Going over all of this was necessary to help us choose what birth class and method would work for us. When I learn about ANYTHING I start completely open minded and in a very genuine pursuit of the truth. However, when I feel like I have achieved that truth, I am not easily intimidated away from it without substantial evidance. The way in which you choose to have your baby is a very personal and emotional decision, and like one might do with their religion, most defend this choice viciously. So, I knew if I went into a class where the philosophy did not mesh well with mine and Eric's, I'd be vibrating with frustration. Many of these classes encourage a drug free approach to labor and delivery, which is great, and I plan to attempt it. However, the more I read about two of the most popular methods: Lamaze and Bradley Method, the more I hear of judgemental teachers with grossly outdated information and statistics. Both of these methods were developed in the 1940's, in the age of what Dr. Bradley refers to as "drug them up and drag them out" obstetrics. Those WERE scary times, but technology has changed a lot, so why the same old fear mongering? I can't answer that. There are many drugs and methods that are no longer in use, and others that have been greatly improved.

For example, the only epidural stories I heard for a long time were frustrating tales of women being told to push but unable to feel anything, babies that were lethargic, and of overall disappointment and regret over the situation. I heard this a lot. However after watching a lot of women give birth with an epidural, I learned that things are not the same today. Women have more control over the strength of their epidural, and can often still feel the contractions and the urge to push, but without the sharp pains of labor. Women can get what is called a walking epidural, where the woman still has feeling in her legs and muscle strength, so she can actually still walk around and is better able to participate in the birth. I still want to try to go without an epidural, however if I change my mind I will not be the least bit guilty over my decision, because I know how safe they are today.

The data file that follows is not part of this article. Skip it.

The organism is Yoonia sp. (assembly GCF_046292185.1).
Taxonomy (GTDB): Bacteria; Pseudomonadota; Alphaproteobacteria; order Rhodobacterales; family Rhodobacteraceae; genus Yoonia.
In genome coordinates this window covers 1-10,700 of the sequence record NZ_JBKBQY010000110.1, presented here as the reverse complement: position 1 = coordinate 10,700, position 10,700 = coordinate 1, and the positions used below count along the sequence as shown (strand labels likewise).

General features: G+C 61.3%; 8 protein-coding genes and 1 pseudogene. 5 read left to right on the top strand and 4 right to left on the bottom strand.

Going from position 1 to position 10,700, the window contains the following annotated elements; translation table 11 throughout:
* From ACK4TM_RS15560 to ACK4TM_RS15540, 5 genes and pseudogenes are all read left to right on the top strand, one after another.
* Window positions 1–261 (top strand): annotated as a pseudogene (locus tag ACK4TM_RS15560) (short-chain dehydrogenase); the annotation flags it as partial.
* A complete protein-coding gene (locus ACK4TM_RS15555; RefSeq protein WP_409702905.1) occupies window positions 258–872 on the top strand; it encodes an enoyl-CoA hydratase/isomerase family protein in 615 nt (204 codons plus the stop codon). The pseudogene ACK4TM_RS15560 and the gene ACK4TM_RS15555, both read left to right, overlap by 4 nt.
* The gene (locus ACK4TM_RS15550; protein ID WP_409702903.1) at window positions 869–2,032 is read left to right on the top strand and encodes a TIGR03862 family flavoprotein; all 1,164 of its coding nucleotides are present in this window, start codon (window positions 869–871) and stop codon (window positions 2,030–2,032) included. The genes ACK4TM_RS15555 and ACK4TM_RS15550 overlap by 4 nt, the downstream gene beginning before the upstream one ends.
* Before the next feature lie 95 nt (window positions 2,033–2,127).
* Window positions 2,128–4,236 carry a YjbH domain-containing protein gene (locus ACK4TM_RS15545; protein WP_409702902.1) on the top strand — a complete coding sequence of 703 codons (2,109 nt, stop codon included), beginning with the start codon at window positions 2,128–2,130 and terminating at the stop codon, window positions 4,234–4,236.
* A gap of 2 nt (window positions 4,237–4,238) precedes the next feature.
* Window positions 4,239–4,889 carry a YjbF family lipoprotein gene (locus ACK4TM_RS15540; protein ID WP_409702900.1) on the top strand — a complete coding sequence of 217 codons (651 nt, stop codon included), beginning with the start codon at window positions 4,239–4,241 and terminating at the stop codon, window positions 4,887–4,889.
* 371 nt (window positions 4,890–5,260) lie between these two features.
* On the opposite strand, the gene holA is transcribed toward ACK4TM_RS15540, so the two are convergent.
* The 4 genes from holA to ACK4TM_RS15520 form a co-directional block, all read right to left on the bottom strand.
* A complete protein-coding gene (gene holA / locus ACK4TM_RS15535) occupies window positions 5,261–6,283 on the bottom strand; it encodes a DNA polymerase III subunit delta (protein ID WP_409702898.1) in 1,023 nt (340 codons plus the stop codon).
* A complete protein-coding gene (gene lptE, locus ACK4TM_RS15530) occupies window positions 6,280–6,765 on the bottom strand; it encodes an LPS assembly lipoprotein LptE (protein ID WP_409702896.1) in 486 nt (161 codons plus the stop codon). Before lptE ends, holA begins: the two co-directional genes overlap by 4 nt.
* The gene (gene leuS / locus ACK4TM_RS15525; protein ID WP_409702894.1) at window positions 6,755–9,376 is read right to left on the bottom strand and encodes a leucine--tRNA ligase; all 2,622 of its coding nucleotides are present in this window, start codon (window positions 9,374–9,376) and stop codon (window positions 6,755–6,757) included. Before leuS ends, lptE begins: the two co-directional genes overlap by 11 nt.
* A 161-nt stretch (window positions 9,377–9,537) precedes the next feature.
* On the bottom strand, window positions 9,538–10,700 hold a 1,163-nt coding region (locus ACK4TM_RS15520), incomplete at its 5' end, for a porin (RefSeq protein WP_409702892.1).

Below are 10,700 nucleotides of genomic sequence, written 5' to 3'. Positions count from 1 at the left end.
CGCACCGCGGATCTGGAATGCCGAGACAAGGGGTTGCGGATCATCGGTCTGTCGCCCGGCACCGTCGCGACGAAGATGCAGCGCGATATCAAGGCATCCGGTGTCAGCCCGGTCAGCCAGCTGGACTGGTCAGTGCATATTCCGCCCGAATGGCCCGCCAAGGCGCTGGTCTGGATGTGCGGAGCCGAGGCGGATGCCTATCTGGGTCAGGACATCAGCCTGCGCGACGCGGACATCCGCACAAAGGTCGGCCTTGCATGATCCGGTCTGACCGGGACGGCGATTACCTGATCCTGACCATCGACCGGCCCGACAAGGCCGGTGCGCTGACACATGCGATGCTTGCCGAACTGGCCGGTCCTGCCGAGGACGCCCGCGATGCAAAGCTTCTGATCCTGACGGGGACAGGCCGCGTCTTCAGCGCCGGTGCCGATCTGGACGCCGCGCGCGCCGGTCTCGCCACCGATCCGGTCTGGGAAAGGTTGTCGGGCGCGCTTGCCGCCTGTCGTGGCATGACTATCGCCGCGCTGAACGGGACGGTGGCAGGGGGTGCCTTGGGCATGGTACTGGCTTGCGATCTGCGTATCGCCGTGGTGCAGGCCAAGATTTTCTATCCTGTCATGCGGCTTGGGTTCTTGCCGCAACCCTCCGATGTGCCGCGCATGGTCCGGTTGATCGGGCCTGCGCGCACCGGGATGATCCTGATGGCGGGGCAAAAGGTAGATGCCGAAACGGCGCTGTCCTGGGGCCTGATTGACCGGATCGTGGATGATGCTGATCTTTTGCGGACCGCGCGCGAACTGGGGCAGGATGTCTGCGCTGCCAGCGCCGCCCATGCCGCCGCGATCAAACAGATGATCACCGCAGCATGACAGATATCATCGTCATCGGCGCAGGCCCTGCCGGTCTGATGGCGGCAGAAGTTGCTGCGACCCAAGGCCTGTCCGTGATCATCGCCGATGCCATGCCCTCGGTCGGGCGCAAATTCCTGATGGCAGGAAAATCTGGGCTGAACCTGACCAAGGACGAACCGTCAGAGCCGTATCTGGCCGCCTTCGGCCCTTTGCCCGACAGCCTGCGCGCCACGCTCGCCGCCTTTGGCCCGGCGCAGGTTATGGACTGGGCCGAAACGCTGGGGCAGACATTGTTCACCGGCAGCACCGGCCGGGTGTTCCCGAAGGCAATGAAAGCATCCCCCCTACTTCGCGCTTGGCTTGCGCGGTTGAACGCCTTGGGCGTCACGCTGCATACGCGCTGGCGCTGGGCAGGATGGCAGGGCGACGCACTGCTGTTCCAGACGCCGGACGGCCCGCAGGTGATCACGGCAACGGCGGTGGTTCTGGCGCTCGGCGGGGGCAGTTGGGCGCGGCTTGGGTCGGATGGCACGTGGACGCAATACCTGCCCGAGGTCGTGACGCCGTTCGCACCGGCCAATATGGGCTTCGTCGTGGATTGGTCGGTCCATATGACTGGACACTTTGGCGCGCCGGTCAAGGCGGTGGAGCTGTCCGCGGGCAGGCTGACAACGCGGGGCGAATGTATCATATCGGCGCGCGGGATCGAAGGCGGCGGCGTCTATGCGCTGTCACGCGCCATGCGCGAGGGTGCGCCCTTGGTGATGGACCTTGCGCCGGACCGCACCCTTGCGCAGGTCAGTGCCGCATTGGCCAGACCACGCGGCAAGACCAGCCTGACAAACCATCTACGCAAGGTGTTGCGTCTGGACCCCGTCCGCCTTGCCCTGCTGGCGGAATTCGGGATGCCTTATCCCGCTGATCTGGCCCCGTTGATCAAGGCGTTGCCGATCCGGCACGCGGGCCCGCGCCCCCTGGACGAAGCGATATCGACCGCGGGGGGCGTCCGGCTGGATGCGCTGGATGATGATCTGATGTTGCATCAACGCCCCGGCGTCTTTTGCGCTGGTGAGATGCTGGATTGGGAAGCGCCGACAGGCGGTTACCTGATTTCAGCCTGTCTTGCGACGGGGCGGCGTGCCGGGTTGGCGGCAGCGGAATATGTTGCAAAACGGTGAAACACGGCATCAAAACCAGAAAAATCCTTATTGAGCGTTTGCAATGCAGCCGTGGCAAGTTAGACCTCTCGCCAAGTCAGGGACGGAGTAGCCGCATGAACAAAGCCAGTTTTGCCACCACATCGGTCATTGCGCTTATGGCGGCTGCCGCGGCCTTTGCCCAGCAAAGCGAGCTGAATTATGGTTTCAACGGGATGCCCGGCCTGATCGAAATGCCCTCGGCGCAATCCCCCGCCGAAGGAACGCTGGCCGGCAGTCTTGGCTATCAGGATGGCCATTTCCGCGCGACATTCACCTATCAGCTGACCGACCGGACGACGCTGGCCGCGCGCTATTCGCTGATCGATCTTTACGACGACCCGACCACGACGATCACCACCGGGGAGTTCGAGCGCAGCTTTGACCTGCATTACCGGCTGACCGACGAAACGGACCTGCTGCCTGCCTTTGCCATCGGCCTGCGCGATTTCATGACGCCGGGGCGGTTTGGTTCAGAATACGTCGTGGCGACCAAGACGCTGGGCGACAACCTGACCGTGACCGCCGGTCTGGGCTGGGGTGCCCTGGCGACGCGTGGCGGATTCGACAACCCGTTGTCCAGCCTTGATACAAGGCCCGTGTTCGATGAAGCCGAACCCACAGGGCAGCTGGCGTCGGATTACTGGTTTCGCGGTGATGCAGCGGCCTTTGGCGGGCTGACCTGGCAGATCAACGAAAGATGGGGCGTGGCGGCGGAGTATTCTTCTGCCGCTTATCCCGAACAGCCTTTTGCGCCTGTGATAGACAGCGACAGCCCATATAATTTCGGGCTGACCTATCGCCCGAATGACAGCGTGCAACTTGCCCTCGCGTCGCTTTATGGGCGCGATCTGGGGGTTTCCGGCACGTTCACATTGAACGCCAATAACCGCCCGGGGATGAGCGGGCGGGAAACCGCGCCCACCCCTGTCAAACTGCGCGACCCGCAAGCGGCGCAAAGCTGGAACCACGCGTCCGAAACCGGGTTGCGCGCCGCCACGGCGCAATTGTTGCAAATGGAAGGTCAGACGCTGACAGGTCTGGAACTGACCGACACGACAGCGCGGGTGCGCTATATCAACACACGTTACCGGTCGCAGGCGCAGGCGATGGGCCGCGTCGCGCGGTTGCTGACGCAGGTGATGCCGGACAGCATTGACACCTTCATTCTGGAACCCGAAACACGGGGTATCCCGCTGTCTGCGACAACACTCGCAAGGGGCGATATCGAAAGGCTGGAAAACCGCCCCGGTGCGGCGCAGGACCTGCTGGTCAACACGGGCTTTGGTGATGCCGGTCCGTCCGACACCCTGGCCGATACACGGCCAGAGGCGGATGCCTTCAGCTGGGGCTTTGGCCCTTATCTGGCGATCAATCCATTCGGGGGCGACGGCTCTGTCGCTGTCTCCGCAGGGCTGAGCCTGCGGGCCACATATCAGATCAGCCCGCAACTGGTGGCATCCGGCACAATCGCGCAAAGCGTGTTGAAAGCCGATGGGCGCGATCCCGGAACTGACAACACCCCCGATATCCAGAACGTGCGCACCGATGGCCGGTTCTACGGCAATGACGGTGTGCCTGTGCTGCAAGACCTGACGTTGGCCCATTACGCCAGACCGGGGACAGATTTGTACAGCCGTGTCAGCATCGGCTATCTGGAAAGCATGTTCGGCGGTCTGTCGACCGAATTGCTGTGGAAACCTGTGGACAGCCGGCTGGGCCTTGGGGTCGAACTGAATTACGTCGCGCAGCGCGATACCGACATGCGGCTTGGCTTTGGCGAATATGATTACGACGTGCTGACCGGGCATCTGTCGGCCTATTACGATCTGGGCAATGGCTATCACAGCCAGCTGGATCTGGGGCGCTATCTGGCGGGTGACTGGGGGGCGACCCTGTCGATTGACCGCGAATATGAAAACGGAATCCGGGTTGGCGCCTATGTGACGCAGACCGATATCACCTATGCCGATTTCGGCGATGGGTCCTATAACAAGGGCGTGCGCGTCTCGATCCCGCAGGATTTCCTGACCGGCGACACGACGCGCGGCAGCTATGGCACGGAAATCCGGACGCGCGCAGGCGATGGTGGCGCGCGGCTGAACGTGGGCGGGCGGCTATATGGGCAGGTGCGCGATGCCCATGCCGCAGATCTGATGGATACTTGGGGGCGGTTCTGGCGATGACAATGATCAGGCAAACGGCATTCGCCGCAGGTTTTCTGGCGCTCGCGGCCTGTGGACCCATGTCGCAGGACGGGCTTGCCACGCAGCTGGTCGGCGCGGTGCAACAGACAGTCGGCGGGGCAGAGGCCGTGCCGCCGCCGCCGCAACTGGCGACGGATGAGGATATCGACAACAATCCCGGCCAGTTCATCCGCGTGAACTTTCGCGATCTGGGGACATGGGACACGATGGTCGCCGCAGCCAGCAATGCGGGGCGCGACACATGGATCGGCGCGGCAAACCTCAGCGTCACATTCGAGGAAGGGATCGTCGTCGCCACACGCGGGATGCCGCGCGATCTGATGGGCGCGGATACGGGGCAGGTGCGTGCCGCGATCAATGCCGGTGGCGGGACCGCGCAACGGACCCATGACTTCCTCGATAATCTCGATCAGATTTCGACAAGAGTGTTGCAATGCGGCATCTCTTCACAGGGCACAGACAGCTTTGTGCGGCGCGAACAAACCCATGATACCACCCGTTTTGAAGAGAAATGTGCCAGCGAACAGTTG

So, I decided against attending a formal class, and I will research and practice the method I've chosen on my own. I kinda knew all along that when it came to having a plan to cope with the pain of labor, I would choose the Bradley Method. Lamaze teaches distraction techniques which I do not feel are effective. When you are in the throws of the most excruciating pain of you life, I can't imagine going back to a happy memory will cut it! The Bradley Method's coping techniques seem far more realistic and effective, but more importantly, Dr. Bradley advocates a husband coached childbirth which I feel is essential. I knew that Eric would be my primary source of encouragement, comfort, and strength in labor. When I see a woman who chooses a friend, mother, or sister as their coach I always question the strength of their relationship with their husband, the "why's" are endless. You shouldn't trust anyone more than your husband, and you worked together to make this child, and you will rely on eachother and have to work with eachother to raise it, why should the birth be any different? So Eric may be thrilled with getting to skip classes, but he has some big books coming for him that he gets to read in preparation... but even without them I'm sure he will do amazingly... because that's just him :)

God that was long, but there is a lot to think about! Some people have told me I know too much now, birth is going to be harder because I know what can go wrong, but love that I can fully weigh the pros and cons of all my decisions in the delivery room. I can't wait to see how all this pans out!